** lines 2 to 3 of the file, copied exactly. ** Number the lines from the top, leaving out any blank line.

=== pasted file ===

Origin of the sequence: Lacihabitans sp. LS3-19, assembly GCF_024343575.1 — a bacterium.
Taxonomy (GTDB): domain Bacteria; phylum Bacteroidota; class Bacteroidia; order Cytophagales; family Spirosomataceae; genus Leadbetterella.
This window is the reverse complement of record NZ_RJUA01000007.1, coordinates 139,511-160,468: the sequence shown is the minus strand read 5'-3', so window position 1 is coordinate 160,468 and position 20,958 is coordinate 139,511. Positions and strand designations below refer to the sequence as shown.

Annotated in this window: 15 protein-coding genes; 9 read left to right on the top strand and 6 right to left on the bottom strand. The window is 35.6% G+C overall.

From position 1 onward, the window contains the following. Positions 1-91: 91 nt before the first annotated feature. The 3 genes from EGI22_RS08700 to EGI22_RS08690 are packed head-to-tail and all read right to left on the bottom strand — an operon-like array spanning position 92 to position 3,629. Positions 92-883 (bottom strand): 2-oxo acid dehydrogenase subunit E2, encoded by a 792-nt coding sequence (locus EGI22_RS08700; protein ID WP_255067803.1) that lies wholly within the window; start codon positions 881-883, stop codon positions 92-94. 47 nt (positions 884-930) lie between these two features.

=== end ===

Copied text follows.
Taxonomy (GTDB): domain Bacteria; phylum Bacteroidota; class Bacteroidia; order Cytophagales; family Spirosomataceae; genus Leadbetterella.
This window is the reverse complement of record NZ_RJUA01000007.1, coordinates 139,511-160,468: the sequence shown is the minus strand read 5'-3', so window position 1 is coordinate 160,468 and position 20,958 is coordinate 139,511. Positions and strand designations below refer to the sequence as shown.